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Getting the shot: Marlborough employees describe their experiences with the Covid vaccine

Marlborough employees have begun to receive the Covid-19 vaccines after gaining eligibility in LA County on March 1. The school is also partnering with other Los Angeles independent schools to create a vaccine pod, where vaccines are reserved for employees at those schools. This will ensure that all faculty and staff have the opportunity to get vaccinated. People who are part of the pod will receive their first vaccine dose on March 20, and their second dose on April 17. Although vaccines were initially scarce, they have become easier for school employees to receive, according to Human Resources Manager Cliff Hahn.

“Vaccines are more available now than they used to be,” Hahn said.“We obviously had to wait until March 1 because prior to that we weren’t eligible for vaccines. Luckily, the state and the city has allocated a certain percentage of vaccines [for school employees]. In addition, we have been able to coordinate efforts with some other independent schools in our areas, so we were able to secure a certain allotment of vaccines for our staff and faculty.”

Some teachers initially had trouble securing an appointment even after they were eligible. 

“There were a lot of sites that I checked like 10 times,” History and Social Sciences Instructor Thomas Millar said. “I got up early, I checked with different zip codes…There was definitely a frustrating week where I was trying to get an appointment… and hearing about other people getting appointments and not being able to get an appointment.”

It took most people between one to two hours to get vaccinated, although the amount of time ranged from only 15 minutes to over three hours. History and Social Science Instructor Josiah Cameron was vaccinated at the Cal State LA site run by the National Guard, which was very efficient.  

“You go in there, you get in a line with your car and the line sort of snakes through the Cal State LA Campus,” Cameron said. “You get your jab, you do not even leave the car, you stay right in the car. And then they have you go and drive into another area where you just sit there for about 10 or 15 minutes to ensure that there is no adverse reaction to the vaccine. And after that they just release you and you drive on out.”

Josiah Cameron waits in line to receive a Covid vaccine at Cal State LA with his wife, who is also a teacher. Photo courtesy of Josiah Cameron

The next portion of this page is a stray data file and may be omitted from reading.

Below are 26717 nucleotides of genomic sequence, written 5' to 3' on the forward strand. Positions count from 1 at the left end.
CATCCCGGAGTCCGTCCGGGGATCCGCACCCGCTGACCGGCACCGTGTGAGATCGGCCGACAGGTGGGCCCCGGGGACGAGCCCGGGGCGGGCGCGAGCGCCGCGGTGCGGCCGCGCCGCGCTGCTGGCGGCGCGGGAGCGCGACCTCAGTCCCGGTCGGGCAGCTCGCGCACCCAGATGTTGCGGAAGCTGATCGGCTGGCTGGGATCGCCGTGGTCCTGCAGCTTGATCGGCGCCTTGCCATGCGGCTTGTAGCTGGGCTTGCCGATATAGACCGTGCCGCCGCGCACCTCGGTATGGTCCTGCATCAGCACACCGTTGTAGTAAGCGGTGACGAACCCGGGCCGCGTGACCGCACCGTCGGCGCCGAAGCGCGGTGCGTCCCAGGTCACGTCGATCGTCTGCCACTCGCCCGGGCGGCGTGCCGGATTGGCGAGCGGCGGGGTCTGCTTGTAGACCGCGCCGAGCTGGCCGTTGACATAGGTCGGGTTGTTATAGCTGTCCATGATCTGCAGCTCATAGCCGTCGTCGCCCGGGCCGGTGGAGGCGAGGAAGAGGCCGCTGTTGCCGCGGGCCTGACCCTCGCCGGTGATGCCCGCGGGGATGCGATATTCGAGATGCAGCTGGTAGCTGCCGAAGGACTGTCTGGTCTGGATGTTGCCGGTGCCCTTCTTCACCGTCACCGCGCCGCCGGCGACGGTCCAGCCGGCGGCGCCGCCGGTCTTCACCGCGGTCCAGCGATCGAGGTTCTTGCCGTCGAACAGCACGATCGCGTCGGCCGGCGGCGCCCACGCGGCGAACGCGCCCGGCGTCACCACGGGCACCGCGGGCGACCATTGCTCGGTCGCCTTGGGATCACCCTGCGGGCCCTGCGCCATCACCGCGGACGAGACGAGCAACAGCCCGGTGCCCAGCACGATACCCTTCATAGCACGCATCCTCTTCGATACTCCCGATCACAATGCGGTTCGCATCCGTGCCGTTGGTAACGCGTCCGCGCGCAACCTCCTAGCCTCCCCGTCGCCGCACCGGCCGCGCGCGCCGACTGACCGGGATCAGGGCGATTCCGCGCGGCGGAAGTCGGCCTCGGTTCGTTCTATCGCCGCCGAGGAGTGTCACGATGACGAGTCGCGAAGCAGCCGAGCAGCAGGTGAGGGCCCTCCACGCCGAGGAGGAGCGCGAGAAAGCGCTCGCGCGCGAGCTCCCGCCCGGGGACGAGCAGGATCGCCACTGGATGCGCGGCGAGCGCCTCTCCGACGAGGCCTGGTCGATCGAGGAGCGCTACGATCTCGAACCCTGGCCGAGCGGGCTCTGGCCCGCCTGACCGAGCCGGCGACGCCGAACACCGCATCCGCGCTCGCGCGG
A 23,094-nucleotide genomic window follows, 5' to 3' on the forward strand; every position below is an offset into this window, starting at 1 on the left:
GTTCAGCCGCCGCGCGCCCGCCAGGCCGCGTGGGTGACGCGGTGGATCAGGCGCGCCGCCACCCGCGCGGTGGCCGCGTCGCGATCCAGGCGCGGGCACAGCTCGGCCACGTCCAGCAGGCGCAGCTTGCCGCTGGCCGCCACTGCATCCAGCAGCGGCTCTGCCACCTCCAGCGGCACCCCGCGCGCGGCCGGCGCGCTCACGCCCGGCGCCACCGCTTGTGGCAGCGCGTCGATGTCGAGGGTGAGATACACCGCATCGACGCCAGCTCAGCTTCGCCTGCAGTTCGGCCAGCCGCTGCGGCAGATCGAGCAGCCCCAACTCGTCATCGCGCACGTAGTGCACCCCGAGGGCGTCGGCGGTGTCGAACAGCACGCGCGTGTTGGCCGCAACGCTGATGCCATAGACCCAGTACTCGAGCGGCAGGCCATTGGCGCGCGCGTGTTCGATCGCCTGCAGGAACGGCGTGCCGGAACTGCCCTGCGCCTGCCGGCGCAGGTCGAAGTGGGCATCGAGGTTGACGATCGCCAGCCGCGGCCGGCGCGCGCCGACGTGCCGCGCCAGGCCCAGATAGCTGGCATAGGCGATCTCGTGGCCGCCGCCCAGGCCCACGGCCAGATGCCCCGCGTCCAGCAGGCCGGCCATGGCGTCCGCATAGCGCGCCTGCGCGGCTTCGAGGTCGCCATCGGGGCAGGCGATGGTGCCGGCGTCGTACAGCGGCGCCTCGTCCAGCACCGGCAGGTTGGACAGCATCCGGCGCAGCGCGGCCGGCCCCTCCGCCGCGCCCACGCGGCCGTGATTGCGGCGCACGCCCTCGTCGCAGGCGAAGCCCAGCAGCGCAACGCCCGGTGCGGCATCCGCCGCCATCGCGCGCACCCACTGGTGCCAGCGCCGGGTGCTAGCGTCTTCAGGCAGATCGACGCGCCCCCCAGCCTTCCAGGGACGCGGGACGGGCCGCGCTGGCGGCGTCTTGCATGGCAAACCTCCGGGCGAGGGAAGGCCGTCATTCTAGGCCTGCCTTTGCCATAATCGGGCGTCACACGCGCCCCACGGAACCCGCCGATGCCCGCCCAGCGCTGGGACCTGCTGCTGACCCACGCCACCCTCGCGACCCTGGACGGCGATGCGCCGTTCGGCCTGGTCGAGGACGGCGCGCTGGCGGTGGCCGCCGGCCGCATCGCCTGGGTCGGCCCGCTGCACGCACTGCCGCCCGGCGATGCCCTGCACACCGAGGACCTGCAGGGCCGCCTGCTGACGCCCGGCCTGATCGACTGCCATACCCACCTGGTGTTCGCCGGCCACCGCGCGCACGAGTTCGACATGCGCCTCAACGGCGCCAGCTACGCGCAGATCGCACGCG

Other Marlborough employees were vaccinated at Dodger Stadium, including School Nurse Olivia Ceja. Ceja found it inspiring to get the vaccine in such an iconic LA location. 

“It was actually really cool to go to Dodger Stadium for something outside of rooting on one of my favorite teams in LA,” Ceja said. “To get a vaccine with a Dodger Stadium view just felt like LA again. It felt like the LA community coming together for sure. And it was a surreal moment to have a vaccine in my arm instead of a Dodger dog in my hand.”

School Nurse Olivia Ceja receives her Covid vaccine. Many school employees have gotten vaccinated since becoming eligible on March 1. Photo courtesy of Olivia Ceja

Some teachers felt grateful for the opportunity to get vaccinated. 

“It’s pretty relieving,” Debate Coach and Program Head Adam Torson said. “I was essentially live tweeting to a friend group, so I told my friend group that I had been vaccinated and told my family that I had been vaccinated so I was pretty happy about that.”

Media Studio Specialist Erick Huezo felt like being vaccinated was the first step in the return to normalcy. 

“Now I feel like I can see the light at the end of the tunnel with this pandemic,” Huezo said. “In a few more weeks I will take my second dose and I will feel even more relieved and ready to begin life again with a new appreciation for the little things I’ve missed this year.”

However, for other people being vaccinated did not change their outlook on Covid-19. 

“Mentally, I was not all the sudden like ‘I am super protected now, I have an extra layer of protective coating,’” Millar said. “For this I am more collectively minded. The thing that is making a difference to me is different news sites like The New York Times that indicate what portion of the California population has had a vaccine yet…once that number looks like it is 50%, 60%, that I think mentally will be the thing that makes a bigger difference.”

LA county will vaccinate all people 16 and older starting on April 13, enabling many students to receive the vaccine in the coming weeks. The vaccination effort made Ceja more optimistic about the future after Covid. 

“I think it was just a really humbling experience to see so many people come together for this large effort,” Ceja said. “It was just an incredibly humbling feeling to get vaccinated and feel like there is some glimmer of hope and light and the end of this very long tunnel.”

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